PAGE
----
By Mac Slavo
Truck driver Brian Miner was hauling a load through Illinois last week when a police cruiser passed him at a high rate of speed. According to Miner, who captured the incident on his dash cam, the officer was not only going well over the 70 mile per hour posted speed limit, but was also on his cell phone, a violation of Illinois State law.
Miner, who had his cruise control set at 65 miles per hour, took the law into his own hands and immediately begin honking his horn to signal to the officer that he needed to pull over.
When the officer approached the vehicle he was markedly irritated by the fact that Miner confronted him about his cell phone use and the high rate of speed at which his vehicle was traveling on a wet road.
Rather than admitting any fault initially the officer immediately began investigating potential violations that Miner may have committed, including speeding and “unlawful use of horn.”
The interaction between the two got slightly heated before Miner advised the officer that his camera was capturing the entire conversation.
This is what happens when the police know they are being recorded.
Officer: You pulled me over with your horn… I don’t know what that was about.
Miner: Because you were speeding and had your cellphone in your hand
Officer: Police officers can actually use technology when we’re driving. We’re exempt.
Miner: Oh, so you guys are above the law?
Officer: How fast were you driving?
Miner: You passed me. How fast were you driving? Are you above the speed limit as well?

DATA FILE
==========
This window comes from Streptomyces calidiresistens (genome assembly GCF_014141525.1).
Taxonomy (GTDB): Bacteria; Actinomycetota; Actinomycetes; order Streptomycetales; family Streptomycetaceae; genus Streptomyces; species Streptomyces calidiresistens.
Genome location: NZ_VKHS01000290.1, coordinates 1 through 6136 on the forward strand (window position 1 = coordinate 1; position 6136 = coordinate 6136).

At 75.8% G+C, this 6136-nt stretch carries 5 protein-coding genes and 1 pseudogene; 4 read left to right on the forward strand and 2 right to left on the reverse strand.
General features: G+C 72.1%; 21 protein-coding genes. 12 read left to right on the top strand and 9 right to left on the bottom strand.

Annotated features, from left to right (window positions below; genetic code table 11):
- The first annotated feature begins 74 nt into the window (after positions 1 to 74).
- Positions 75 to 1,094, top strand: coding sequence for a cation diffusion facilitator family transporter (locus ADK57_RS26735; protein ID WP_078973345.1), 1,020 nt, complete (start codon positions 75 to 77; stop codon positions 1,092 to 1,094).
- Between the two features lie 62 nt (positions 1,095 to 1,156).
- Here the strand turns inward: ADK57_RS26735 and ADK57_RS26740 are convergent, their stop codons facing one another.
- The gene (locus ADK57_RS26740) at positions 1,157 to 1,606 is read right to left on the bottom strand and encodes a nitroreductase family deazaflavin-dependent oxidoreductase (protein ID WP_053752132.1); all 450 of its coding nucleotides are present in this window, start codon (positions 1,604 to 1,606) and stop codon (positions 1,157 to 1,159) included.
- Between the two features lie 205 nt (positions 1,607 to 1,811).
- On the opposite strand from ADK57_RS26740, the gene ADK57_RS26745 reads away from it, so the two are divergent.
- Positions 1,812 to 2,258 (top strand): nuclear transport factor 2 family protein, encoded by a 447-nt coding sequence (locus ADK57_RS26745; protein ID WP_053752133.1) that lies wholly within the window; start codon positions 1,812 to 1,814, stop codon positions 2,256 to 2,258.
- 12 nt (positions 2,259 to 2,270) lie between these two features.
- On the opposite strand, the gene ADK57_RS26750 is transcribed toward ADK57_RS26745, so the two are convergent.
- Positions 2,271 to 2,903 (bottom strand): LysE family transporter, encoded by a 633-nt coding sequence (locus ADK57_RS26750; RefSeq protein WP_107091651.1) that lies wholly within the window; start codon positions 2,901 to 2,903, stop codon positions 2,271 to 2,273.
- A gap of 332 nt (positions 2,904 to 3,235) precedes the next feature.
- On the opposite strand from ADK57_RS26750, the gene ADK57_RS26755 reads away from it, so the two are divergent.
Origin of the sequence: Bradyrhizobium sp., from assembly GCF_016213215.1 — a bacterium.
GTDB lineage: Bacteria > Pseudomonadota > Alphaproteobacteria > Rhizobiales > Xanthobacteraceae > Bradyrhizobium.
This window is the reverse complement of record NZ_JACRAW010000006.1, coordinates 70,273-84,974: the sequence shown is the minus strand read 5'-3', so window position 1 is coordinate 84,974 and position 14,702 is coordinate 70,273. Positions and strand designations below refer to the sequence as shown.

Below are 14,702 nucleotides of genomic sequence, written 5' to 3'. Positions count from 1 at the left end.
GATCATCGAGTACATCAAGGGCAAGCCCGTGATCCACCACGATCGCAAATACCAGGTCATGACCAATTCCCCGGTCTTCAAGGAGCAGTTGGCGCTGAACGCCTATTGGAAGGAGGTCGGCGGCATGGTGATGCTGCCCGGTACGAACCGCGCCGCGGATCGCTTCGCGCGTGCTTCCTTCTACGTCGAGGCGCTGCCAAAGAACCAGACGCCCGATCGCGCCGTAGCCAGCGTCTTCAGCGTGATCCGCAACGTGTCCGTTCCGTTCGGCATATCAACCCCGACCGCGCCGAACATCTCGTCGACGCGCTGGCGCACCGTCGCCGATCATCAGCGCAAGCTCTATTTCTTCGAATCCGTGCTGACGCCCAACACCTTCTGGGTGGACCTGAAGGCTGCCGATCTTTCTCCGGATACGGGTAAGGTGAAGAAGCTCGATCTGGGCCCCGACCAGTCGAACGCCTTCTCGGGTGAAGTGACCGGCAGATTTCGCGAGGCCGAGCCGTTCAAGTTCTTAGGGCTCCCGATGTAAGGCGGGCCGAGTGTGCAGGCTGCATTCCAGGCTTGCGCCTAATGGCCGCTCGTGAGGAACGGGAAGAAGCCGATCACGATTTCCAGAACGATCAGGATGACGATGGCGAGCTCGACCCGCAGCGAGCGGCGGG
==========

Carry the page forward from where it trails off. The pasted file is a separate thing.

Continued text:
Officer: Something I want to explain to you. When you use your horn when there’s no good reason to…
Miner: There was a good reason to. You were speeding… on a wet road. You were speeding with a cell phone in your hand.
Officer: You’re going to get a ticket for unlawful use of horn.
The officer then asked Miner to stay in his vehicle while he did an investigation.
Upon his return, his attitude towards Miner had changed dramatically.
Rather than being confrontational, he advised Miner that he wouldn’t be writing a ticket, and he even went so far as to perform an inspection that showed no red flags in an effort to make Miner “look good” for his company.
Imagine how the scenario would have played out had Miner pulled the officer over without video evidence of the interaction. Not only would he have gotten that ticket for unlawfully using his horn, but there could have been a host of other infractions stacked on top of it.
Despite the fact that a recent U.S. Circuit Court ruling found that average citizens with handheld cameras are within their First Amendment rights to record the activities of police officers and government agents when they are working in a public capacity, people are still being arrested for recording cops.
But, as Miner’s video shows, the public has an interest in making a digital record of police interactions. It not only prevents gross violations of civil rights and trumped up charges, but creates a citizen-driven transparency, something that was nearly non-existent just a few years ago.
The much touted transparency promised to Americans by the Obama Administration doesn’t require government oversight. It simply requires public oversight, as Americans with cell phones are more than happy to record, share and distribute legally recorded videos of public officials performing their duties.
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